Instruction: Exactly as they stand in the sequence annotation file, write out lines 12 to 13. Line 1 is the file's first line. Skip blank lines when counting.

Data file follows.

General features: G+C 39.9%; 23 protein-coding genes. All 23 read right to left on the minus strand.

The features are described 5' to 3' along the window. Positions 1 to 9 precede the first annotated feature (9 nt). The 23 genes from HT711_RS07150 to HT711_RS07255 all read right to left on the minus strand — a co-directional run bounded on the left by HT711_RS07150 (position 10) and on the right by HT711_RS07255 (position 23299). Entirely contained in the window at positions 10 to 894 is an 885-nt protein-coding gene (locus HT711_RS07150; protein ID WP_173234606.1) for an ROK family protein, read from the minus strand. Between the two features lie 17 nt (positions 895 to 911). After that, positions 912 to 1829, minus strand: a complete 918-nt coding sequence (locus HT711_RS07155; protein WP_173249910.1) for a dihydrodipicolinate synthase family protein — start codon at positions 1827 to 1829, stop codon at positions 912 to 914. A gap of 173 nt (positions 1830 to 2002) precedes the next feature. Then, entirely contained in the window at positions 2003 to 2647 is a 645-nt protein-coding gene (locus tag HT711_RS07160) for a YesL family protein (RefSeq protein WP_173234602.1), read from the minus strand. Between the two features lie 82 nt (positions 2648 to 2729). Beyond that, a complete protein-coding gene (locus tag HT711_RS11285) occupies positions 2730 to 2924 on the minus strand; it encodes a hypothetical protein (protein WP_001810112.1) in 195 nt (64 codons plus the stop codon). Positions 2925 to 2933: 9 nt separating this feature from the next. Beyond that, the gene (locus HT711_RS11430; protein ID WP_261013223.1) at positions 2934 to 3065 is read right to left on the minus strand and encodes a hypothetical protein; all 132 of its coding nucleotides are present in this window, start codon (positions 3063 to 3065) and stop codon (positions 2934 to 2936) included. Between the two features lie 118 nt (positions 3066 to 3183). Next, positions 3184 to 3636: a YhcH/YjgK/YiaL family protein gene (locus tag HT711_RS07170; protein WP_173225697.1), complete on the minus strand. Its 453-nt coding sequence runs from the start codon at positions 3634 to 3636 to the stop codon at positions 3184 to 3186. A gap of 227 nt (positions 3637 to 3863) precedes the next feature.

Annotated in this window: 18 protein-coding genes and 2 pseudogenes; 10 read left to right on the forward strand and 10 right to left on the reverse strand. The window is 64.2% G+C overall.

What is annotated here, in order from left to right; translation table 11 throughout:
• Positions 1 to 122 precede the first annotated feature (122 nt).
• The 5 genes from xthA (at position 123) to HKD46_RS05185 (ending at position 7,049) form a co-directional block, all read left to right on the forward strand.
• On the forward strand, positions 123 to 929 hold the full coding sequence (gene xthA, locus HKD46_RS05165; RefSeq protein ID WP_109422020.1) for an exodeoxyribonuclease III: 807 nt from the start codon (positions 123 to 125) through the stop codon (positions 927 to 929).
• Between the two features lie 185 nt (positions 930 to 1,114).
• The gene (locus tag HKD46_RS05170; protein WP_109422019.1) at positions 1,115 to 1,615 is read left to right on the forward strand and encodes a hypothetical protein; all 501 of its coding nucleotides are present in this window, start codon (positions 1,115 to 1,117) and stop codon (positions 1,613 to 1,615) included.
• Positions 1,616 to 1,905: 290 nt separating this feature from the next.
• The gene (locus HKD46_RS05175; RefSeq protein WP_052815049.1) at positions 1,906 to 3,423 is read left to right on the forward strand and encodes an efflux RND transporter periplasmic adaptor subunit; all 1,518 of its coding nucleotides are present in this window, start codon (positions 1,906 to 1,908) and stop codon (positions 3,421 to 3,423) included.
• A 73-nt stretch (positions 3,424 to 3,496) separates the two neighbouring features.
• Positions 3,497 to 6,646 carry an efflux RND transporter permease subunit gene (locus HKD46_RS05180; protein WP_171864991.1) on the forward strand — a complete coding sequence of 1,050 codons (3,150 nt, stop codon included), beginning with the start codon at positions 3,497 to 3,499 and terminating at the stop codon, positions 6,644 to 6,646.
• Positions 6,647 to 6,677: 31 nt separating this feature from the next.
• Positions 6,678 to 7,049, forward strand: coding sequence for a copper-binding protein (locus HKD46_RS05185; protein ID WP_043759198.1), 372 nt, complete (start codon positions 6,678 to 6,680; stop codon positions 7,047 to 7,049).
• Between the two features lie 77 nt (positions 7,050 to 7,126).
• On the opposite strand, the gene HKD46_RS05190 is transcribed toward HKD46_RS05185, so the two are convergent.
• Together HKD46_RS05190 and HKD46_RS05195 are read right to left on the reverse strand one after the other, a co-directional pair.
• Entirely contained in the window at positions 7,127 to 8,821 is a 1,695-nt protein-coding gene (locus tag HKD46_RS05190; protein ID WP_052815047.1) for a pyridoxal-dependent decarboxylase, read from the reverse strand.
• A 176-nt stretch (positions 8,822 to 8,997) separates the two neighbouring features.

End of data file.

• A 73-nt stretch (positions 3,424 to 3,496) separates the two neighbouring features.
• Positions 3,497 to 6,646 carry an efflux RND transporter permease subunit gene (locus HKD46_RS05180; protein WP_171864991.1) on the forward strand — a complete coding sequence of 1,050 codons (3,150 nt, stop codon included), beginning with the start codon at positions 3,497 to 3,499 and terminating at the stop codon, positions 6,644 to 6,646.